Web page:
But after reading the scenarios and questions, i have to say that I'm surprised how practical they are. It's not just about knowing a couple definitions as in the foundation exam, but about real world scenarios. so far, it's not a bad thing.

Good exams, except when they're not

i agree, in principle the 8 question intermediate exams can and should cover the material at a much higher proficiency level than the Foundation exam. EXCEPT when the question writers and reviewers get lazy, then you get lousy questions that include pure memorization based on the book, not based on evaluation or analysis. Had 2 of those in a SD test. Also had 1 other that had ZERO relationship to the scenario (about service catalogs, and SLM including SLAs and OLAs) and the question was about something else altogether (tool selection, supplier management, and SD activities). In other words, 3 out of 8 questions were horrible! Still passed, but only because I REALLY know the material and happened to read the SD volume to prepare and had reviewed section 3 (Activities) and 4 (Processes) the day before the test.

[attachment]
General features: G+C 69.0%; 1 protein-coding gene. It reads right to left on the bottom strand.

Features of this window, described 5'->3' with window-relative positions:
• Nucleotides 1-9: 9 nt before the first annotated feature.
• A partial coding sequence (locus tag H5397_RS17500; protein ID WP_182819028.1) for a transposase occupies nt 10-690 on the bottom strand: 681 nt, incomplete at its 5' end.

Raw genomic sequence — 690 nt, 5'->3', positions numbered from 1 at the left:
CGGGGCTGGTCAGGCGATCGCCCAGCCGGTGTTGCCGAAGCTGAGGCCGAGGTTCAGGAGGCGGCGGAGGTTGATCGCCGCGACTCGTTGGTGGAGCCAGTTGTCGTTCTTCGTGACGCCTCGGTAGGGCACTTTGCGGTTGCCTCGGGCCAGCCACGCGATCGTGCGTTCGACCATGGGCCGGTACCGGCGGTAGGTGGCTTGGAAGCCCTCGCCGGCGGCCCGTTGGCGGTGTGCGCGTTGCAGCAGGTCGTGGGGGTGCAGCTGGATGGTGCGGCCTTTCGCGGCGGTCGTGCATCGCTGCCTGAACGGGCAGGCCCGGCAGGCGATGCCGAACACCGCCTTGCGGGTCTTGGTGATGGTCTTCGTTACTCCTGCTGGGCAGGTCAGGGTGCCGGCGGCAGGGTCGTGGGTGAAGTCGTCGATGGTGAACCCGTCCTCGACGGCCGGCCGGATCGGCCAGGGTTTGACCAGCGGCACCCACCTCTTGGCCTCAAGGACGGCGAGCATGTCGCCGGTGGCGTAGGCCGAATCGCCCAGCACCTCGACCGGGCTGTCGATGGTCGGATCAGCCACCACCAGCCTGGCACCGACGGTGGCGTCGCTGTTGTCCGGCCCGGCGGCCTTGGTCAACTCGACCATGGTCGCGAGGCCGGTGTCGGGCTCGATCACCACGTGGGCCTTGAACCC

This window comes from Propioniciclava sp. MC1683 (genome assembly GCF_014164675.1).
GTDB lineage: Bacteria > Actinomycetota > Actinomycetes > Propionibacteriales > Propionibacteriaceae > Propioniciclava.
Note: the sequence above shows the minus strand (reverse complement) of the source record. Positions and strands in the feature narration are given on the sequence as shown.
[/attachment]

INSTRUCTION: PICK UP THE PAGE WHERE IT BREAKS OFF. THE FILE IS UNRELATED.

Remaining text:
Further, there is no recourse, no review, no way to ask what might have been missed. No breakdown of areas covered versus scores, etc.

In other words, it's the creation and followup procedure(s) that needs reform, not the format or conduct of the exams.


Did 'm all

Well, I recently did the nine intermediates in 3 days, failed one an then did that one and Managing Through The Life Cycle a week later and succeded both. As a trainer I did not have to take the training myself and frankly I think that having followed a training would not have helped me much. I've tried to read the books, but after falling asleep every two pages (the best anti-insomnia being Service Strategy) I moved to another way of studying. I went through each syllabus, read for every chapter introduction, purpose/goals, benefits for the business and took a sneak peak at the tools paragraph. After the first three exams I even did not look anlymore to the mocjh exam.

A few observations ( and tips for thos who have to do them!) from doing the exams:
- I did not perceive many differences between the LifeCycle and the Capability exams, every time nearly the same approach
- the english in the questions is quit complex for a non native speaker
- there were some errors in some questions as of words (or part of the sentence had fallen away). I did signal the errors to EXIN (where I did the exams online)